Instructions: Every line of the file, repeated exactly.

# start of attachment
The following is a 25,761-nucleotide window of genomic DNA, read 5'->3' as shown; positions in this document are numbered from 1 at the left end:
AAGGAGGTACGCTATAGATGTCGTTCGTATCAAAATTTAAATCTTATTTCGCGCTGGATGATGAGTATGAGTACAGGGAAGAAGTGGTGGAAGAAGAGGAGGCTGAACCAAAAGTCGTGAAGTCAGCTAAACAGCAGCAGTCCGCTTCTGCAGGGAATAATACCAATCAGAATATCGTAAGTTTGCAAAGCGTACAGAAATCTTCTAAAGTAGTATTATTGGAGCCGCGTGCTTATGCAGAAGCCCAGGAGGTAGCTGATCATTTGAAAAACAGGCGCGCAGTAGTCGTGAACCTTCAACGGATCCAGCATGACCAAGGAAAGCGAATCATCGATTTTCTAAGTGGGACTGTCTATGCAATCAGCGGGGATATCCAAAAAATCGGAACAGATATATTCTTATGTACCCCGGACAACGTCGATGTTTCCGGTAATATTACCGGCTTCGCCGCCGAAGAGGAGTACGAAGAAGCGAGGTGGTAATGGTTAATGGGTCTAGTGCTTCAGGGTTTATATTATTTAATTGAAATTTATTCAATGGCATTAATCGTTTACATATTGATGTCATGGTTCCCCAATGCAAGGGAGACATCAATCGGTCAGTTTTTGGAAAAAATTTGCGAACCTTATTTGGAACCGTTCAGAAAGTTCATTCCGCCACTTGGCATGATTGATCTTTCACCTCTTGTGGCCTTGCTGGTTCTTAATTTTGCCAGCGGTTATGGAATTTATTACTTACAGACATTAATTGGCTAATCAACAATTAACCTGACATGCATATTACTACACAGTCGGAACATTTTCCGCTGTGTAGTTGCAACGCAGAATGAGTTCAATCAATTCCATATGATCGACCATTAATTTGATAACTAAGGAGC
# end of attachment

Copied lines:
The following is a 25,761-nucleotide window of genomic DNA, read 5'->3' as shown; positions in this document are numbered from 1 at the left end:
AAGGAGGTACGCTATAGATGTCGTTCGTATCAAAATTTAAATCTTATTTCGCGCTGGATGATGAGTATGAGTACAGGGAAGAAGTGGTGGAAGAAGAGGAGGCTGAACCAAAAGTCGTGAAGTCAGCTAAACAGCAGCAGTCCGCTTCTGCAGGGAATAATACCAATCAGAATATCGTAAGTTTGCAAAGCGTACAGAAATCTTCTAAAGTAGTATTATTGGAGCCGCGTGCTTATGCAGAAGCCCAGGAGGTAGCTGATCATTTGAAAAACAGGCGCGCAGTAGTCGTGAACCTTCAACGGATCCAGCATGACCAAGGAAAGCGAATCATCGATTTTCTAAGTGGGACTGTCTATGCAATCAGCGGGGATATCCAAAAAATCGGAACAGATATATTCTTATGTACCCCGGACAACGTCGATGTTTCCGGTAATATTACCGGCTTCGCCGCCGAAGAGGAGTACGAAGAAGCGAGGTGGTAATGGTTAATGGGTCTAGTGCTTCAGGGTTTATATTATTTAATTGAAATTTATTCAATGGCATTAATCGTTTACATATTGATGTCATGGTTCCCCAATGCAAGGGAGACATCAATCGGTCAGTTTTTGGAAAAAATTTGCGAACCTTATTTGGAACCGTTCAGAAAGTTCATTCCGCCACTTGGCATGATTGATCTTTCACCTCTTGTGGCCTTGCTGGTTCTTAATTTTGCCAGCGGTTATGGAATTTATTACTTACAGACATTAATTGGCTAATCAACAATTAACCTGACATGCATATTACTACACAGTCGGAACATTTTCCGCTGTGTAGTTGCAACGCAGAATGAGTTCAATCAATTCCATATGATCGACCATTAATTTGATAACTAAGGAGC